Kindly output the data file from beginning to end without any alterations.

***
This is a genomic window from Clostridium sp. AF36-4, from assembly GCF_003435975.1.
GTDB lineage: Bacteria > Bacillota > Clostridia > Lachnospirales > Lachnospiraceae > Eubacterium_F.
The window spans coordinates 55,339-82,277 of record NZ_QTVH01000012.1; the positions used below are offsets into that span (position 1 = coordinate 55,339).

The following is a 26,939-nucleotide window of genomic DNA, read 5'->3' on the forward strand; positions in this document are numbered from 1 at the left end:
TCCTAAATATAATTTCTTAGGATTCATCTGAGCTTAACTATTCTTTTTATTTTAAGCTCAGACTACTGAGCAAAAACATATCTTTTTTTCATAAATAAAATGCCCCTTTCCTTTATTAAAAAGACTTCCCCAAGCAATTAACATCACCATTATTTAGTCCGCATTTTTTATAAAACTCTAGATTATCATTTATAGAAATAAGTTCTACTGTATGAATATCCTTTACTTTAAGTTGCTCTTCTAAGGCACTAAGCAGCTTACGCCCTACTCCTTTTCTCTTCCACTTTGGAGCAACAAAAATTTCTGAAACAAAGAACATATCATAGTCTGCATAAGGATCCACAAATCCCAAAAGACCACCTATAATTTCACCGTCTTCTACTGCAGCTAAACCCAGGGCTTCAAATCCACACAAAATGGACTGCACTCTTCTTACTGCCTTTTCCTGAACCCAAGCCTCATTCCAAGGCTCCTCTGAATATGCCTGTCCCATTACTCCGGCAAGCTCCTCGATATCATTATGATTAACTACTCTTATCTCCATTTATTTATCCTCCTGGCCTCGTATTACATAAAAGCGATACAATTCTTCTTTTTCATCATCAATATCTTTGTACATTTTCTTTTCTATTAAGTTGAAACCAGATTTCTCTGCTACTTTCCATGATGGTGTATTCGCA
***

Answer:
This is a genomic window from Clostridium sp. AF36-4, from assembly GCF_003435975.1.
GTDB lineage: Bacteria > Bacillota > Clostridia > Lachnospirales > Lachnospiraceae > Eubacterium_F.
The window spans coordinates 55,339-82,277 of record NZ_QTVH01000012.1; the positions used below are offsets into that span (position 1 = coordinate 55,339).

The following is a 26,939-nucleotide window of genomic DNA, read 5'->3' on the forward strand; positions in this document are numbered from 1 at the left end:
TCCTAAATATAATTTCTTAGGATTCATCTGAGCTTAACTATTCTTTTTATTTTAAGCTCAGACTACTGAGCAAAAACATATCTTTTTTTCATAAATAAAATGCCCCTTTCCTTTATTAAAAAGACTTCCCCAAGCAATTAACATCACCATTATTTAGTCCGCATTTTTTATAAAACTCTAGATTATCATTTATAGAAATAAGTTCTACTGTATGAATATCCTTTACTTTAAGTTGCTCTTCTAAGGCACTAAGCAGCTTACGCCCTACTCCTTTTCTCTTCCACTTTGGAGCAACAAAAATTTCTGAAACAAAGAACATATCATAGTCTGCATAAGGATCCACAAATCCCAAAAGACCACCTATAATTTCACCGTCTTCTACTGCAGCTAAACCCAGGGCTTCAAATCCACACAAAATGGACTGCACTCTTCTTACTGCCTTTTCCTGAACCCAAGCCTCATTCCAAGGCTCCTCTGAATATGCCTGTCCCATTACTCCGGCAAGCTCCTCGATATCATTATGATTAACTACTCTTATCTCCATTTATTTATCCTCCTGGCCTCGTATTACATAAAAGCGATACAATTCTTCTTTTTCATCATCAATATCTTTGTACATTTTCTTTTCTATTAAGTTGAAACCAGATTTCTCTGCTACTTTCCATGATGGTGTATTCGCA